Richard W. Rahn
Why are bison no longer endangered? There are an estimated 5,000 bison in Yellowstone National Park owned by the government. An estimated almost 100 times as many, from 300,000 to 500,000, are in herds that are privately owned.
A century ago, the bison was almost extinct in the United States, and only a few hundred were alive. Bison, like chickens and cattle, are now abundant because private owners are allowed to own them and sell the meat for food, as well as other parts of the animals. That is, the owners have a strong economic incentive to raise many healthy animals.
The Trump administration has proposed reforms to the Endangered Species Act (ESA), which predictably has caused outrage among some self-identified environmentalists. Winding its way through the courts is the case of the invisible frog – aka, the “dusky gopher frog.” The government wants to lock up privately owned land as potential habitat in areas where the frog is not known to exist, plus thousands of acres of habitat for an estimated 100 frogs. The lock-up of these lands would cause severe economic loss for the landowners.
As former senior Justice Department and EPA official and lawyer, Gary Baise, has written: “The ESA defines a threatened species as one ‘that is likely to become an endangered species within the foreseeable future throughout all or a significant portion of its range.’ Neither the 1973 law nor current regulations, however, define ‘foreseeable future.’”
There have been, and are, endless battles between government bureaucrats and private landowners over which species are or will be endangered and who will endure the cost of protecting them. There are solutions that would reduce conflict and save the animals without requiring some individuals to suffer a disproportionate cost in preservation.
As with most things, there is a market solution which works better than government theft of private property and coercion. Under the current system, a landowner finding an endangered species on his or her property has a strong incentive to kill it before the government becomes aware that it is on the landowner’s property, which they then might lock up.
Instead, imagine a system when the government identifies an endangered or potentially endangered species, it auctions off entitlements to protect and increase the population of the species. Zoos and wildlife parks already do this to some extent. Assume that the government determines that a desert gopher rat might become endangered. Rather than prohibiting landowners from using their land to its highest and best potential because some rats happen to live there, private parties (both nonprofit environmental organizations and profit-making companies) could be licensed to acquire or lease suitable habitat and start raising the endangered rat on the land.
The government would determine the level of desired population and then the licensee would be paid for hitting specified population targets within a specified period of time. The cost burden would be shared among all taxpayers and not disproportionally borne by a property owner unlucky enough to have an endangered species on his or her property.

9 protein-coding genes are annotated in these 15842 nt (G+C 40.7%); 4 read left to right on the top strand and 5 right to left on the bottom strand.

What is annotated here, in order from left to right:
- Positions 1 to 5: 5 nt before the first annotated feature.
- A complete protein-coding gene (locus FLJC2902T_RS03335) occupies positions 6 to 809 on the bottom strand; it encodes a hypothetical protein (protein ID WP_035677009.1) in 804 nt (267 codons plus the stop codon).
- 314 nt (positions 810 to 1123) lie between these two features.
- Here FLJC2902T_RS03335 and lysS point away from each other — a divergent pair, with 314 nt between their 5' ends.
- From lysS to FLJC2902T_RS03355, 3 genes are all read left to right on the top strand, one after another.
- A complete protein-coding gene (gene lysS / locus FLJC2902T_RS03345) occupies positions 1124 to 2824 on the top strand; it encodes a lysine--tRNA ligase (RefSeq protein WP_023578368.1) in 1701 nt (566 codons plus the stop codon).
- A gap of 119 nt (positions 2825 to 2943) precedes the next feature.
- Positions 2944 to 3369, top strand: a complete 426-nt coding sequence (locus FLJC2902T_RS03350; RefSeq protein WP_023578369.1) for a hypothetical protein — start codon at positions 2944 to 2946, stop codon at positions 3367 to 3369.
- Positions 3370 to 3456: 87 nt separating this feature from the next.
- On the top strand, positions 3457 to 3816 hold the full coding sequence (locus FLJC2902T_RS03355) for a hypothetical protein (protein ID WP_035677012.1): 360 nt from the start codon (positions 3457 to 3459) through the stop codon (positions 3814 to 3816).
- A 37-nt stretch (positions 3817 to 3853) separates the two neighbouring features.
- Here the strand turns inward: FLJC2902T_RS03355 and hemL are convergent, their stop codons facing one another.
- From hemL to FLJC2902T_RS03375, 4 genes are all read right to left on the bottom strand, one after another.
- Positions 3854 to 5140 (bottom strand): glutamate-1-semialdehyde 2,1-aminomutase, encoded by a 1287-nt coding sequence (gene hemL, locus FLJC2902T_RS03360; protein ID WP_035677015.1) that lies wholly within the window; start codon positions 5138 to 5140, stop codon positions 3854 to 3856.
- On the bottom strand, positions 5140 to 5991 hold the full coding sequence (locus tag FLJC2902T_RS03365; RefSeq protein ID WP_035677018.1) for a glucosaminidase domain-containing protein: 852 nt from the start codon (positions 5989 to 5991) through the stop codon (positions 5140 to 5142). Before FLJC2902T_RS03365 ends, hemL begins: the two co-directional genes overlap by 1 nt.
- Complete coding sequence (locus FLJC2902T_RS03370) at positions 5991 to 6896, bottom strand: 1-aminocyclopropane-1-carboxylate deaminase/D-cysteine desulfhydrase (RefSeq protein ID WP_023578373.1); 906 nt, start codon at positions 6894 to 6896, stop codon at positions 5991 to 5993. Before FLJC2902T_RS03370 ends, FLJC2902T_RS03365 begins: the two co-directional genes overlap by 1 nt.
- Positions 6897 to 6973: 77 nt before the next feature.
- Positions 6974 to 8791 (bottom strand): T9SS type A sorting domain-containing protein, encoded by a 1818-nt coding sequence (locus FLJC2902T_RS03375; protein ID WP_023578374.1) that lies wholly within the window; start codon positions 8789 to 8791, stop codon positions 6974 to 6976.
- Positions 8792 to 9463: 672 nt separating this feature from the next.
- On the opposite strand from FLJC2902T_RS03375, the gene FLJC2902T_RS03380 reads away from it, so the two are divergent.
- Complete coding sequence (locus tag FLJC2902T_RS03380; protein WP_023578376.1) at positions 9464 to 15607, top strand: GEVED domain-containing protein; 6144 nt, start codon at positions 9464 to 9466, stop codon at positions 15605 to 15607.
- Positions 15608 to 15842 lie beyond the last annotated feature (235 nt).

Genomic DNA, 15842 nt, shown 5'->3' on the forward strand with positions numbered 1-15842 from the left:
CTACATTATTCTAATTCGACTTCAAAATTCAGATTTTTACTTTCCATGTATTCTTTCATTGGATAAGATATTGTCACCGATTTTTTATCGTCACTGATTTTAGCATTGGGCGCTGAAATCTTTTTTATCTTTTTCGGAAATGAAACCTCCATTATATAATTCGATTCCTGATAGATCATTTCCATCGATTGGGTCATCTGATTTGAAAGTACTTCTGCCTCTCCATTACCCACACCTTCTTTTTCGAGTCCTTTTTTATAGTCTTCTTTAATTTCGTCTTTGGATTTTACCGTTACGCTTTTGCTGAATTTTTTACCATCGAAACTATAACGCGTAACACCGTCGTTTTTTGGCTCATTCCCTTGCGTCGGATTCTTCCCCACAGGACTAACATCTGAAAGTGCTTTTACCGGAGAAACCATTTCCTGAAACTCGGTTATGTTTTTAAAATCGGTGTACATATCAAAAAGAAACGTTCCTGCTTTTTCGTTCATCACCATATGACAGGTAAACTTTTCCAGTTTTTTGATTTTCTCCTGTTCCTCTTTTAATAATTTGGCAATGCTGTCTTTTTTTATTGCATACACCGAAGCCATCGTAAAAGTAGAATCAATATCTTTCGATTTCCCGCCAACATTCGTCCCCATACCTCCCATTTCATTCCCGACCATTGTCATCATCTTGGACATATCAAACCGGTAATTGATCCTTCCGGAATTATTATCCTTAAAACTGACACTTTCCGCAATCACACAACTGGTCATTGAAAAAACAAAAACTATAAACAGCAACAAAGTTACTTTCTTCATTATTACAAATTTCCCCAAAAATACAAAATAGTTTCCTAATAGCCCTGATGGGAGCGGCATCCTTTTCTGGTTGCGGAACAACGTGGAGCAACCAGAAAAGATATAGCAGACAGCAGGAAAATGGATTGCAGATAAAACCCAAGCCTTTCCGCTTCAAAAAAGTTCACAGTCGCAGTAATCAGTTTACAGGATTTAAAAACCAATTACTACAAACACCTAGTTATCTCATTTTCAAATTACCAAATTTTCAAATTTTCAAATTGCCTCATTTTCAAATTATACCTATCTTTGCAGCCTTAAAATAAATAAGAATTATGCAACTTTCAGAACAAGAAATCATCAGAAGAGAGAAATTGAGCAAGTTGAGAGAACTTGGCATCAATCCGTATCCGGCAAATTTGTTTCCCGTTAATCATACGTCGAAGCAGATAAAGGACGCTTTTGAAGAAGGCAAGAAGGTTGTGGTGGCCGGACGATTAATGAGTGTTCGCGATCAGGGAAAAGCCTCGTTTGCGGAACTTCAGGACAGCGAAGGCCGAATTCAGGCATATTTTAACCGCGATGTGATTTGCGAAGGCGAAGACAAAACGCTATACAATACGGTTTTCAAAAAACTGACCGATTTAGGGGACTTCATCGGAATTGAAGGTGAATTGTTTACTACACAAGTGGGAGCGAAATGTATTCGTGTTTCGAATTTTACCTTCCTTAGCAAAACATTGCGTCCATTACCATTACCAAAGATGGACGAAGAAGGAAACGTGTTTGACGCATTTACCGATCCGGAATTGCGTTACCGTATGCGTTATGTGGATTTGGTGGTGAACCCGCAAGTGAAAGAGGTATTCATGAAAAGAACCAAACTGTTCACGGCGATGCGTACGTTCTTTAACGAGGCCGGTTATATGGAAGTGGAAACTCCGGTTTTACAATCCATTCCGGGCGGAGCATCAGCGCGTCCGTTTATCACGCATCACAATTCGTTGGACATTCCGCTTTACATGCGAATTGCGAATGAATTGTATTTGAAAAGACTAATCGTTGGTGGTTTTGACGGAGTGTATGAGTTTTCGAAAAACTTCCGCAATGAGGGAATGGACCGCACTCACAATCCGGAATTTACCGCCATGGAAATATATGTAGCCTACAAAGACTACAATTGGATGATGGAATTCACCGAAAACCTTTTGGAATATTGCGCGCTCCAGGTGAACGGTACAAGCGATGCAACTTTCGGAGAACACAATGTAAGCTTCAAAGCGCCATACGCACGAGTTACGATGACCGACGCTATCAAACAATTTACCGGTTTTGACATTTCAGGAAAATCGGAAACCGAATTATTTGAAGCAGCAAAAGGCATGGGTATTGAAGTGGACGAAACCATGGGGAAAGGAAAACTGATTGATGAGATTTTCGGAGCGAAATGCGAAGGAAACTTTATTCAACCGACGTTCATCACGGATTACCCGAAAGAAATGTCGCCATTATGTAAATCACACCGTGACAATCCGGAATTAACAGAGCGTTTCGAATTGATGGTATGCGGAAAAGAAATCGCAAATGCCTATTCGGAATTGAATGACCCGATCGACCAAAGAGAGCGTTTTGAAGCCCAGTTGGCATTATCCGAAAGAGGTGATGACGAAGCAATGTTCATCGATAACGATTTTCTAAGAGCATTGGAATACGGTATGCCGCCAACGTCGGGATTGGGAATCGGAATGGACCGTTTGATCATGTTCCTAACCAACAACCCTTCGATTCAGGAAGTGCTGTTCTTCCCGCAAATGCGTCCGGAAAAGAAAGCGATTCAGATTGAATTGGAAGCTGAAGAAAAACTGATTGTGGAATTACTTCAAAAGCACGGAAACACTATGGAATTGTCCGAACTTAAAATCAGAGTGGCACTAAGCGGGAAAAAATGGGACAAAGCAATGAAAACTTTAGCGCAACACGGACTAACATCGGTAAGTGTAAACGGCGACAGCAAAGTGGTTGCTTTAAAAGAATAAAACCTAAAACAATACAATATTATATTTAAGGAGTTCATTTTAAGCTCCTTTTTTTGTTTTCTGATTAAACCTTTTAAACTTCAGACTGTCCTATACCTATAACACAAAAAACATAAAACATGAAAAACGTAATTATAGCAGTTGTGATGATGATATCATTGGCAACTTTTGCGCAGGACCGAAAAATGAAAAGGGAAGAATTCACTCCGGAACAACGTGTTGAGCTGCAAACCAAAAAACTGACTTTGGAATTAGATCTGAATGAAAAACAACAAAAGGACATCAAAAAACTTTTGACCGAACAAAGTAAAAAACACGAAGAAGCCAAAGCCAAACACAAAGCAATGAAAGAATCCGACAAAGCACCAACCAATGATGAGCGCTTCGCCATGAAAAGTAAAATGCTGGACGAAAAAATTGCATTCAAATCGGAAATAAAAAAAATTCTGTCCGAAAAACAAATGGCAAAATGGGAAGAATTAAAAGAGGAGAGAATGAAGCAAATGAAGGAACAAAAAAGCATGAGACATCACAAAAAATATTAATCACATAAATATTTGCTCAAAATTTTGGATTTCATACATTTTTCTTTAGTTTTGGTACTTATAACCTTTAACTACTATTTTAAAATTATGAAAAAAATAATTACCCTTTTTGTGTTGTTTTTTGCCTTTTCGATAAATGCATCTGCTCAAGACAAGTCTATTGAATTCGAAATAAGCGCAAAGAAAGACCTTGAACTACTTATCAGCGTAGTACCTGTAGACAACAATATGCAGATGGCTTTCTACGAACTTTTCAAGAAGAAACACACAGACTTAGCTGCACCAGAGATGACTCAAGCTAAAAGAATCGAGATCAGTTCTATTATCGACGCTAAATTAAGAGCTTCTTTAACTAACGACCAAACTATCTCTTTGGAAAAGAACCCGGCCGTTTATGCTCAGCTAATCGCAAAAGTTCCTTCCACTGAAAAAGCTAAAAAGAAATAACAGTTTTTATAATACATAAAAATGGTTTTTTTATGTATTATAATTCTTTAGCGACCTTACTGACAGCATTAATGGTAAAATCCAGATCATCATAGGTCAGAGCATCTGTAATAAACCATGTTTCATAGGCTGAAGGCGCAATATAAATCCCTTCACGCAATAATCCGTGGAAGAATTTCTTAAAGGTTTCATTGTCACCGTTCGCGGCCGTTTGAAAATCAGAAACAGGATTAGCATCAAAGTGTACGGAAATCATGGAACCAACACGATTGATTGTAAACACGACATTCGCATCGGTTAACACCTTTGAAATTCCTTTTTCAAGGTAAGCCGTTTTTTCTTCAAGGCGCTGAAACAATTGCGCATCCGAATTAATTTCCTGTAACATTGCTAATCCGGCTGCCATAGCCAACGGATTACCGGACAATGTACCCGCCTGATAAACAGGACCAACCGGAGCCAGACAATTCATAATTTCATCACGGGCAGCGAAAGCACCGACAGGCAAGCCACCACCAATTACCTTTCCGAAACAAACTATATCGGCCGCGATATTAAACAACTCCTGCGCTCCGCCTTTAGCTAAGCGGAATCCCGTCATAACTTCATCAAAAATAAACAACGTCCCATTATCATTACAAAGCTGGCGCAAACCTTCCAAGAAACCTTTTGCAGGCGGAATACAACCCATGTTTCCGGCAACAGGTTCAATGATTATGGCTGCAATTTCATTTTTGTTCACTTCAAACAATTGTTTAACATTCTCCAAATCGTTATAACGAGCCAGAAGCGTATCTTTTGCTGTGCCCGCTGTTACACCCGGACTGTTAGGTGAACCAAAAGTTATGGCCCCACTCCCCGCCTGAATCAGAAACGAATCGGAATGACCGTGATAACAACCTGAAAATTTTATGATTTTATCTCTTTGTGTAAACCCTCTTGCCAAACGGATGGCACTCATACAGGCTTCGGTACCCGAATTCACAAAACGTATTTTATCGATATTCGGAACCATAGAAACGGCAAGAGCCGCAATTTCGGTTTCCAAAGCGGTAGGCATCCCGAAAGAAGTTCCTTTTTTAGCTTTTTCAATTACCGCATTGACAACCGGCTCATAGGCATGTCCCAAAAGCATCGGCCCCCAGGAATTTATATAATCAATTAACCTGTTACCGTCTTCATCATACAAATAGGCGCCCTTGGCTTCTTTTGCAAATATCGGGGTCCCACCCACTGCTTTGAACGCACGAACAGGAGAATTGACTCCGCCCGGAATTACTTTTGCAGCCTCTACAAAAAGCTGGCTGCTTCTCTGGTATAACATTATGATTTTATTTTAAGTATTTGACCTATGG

In some cases, landowners might find it more profitable to “farm” the endangered species, as a way of obtaining the government payments, rather than raise other animals or timber, or whatever, on their land. This system would be far fairer and reduce conflict.
The concept is not new. More than a half century ago, Sir Antony Fisher, a successful British chicken producer and policy entrepreneur, developed an idea for replenishing the oceans of sea turtles which had become endangered. Mature female sea turtles often lay more than 100 eggs at a time in batches in holes they dig on beaches, yet few (less than 1 percent) of the hatchlings ever reach maturity because of animal and human predators. Sir Antony realized that if sea turtle eggs were incubated like chicken eggs and if the turtles were protected until they were big enough (about age 5) to avoid predators and then released into the wild, stocks could be replenished.
To pay for the operation, Sir Antony established a turtle farm in the Cayman Islands, whereby sea turtles were raised for their meat (which is very tasty and healthy) and their shells, etc., and where 20 percent of the turtles – at age 5 – were set free. Unfortunately, unknowing or uncaring environmentalists in the United States managed to get legislation passed which prohibited trade in sea turtle products.
The Cayman farm, being unable to sell to the United States and other countries, and being located in a very small population jurisdiction was unable to reach the necessary size for viability. Eventually, the Cayman government took over the turtle farm where it is a tourist attraction and sells turtle products for local consumption while replenishing wild stocks. The sea turtle is still unnecessarily endangered because too few governments will permit it to be farmed and its products sold – all because of the environmental lobby.
If you care about preserving endangered species – eat them – wherever they are farmed. An increased demand for endangered species products will increase the supply of them, provided they are privately owned and protected from poachers and other miscreants.
Richard W. Rahn is chairman of Improbable Success Productions and on the board of the American Council for Capital Formation. © 2018, The Washington Times, LLC.